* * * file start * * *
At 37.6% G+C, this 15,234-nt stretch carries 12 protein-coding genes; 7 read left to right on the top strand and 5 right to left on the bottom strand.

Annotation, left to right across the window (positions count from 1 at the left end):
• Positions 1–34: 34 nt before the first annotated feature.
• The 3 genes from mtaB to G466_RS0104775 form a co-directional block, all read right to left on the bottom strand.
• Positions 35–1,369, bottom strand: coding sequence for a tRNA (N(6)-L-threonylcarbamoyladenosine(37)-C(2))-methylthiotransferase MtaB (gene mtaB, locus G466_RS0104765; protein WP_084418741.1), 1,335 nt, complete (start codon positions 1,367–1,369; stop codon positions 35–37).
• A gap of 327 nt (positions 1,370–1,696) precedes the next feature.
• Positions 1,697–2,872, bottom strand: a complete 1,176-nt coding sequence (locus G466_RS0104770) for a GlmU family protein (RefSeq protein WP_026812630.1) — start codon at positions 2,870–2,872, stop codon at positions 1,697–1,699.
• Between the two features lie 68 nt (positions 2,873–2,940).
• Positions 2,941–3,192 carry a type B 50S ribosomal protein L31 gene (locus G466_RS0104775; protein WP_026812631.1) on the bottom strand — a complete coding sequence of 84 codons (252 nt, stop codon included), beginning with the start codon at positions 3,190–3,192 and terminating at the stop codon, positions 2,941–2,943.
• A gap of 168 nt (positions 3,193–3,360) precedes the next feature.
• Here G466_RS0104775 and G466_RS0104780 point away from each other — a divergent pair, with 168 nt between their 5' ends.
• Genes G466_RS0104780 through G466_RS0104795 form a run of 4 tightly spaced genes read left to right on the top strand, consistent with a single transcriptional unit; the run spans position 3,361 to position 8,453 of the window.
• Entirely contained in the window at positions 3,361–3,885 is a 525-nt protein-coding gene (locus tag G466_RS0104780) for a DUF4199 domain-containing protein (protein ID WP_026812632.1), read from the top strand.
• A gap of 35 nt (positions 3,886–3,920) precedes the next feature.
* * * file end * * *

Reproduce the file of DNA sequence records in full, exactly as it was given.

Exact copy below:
At 37.6% G+C, this 15,234-nt stretch carries 12 protein-coding genes; 7 read left to right on the top strand and 5 right to left on the bottom strand.

Annotation, left to right across the window (positions count from 1 at the left end):
• Positions 1–34: 34 nt before the first annotated feature.
• The 3 genes from mtaB to G466_RS0104775 form a co-directional block, all read right to left on the bottom strand.
• Positions 35–1,369, bottom strand: coding sequence for a tRNA (N(6)-L-threonylcarbamoyladenosine(37)-C(2))-methylthiotransferase MtaB (gene mtaB, locus G466_RS0104765; protein WP_084418741.1), 1,335 nt, complete (start codon positions 1,367–1,369; stop codon positions 35–37).
• A gap of 327 nt (positions 1,370–1,696) precedes the next feature.
• Positions 1,697–2,872, bottom strand: a complete 1,176-nt coding sequence (locus G466_RS0104770) for a GlmU family protein (RefSeq protein WP_026812630.1) — start codon at positions 2,870–2,872, stop codon at positions 1,697–1,699.
• Between the two features lie 68 nt (positions 2,873–2,940).
• Positions 2,941–3,192 carry a type B 50S ribosomal protein L31 gene (locus G466_RS0104775; protein WP_026812631.1) on the bottom strand — a complete coding sequence of 84 codons (252 nt, stop codon included), beginning with the start codon at positions 3,190–3,192 and terminating at the stop codon, positions 2,941–2,943.
• A gap of 168 nt (positions 3,193–3,360) precedes the next feature.
• Here G466_RS0104775 and G466_RS0104780 point away from each other — a divergent pair, with 168 nt between their 5' ends.
• Genes G466_RS0104780 through G466_RS0104795 form a run of 4 tightly spaced genes read left to right on the top strand, consistent with a single transcriptional unit; the run spans position 3,361 to position 8,453 of the window.
• Entirely contained in the window at positions 3,361–3,885 is a 525-nt protein-coding gene (locus tag G466_RS0104780) for a DUF4199 domain-containing protein (protein ID WP_026812632.1), read from the top strand.
• A gap of 35 nt (positions 3,886–3,920) precedes the next feature.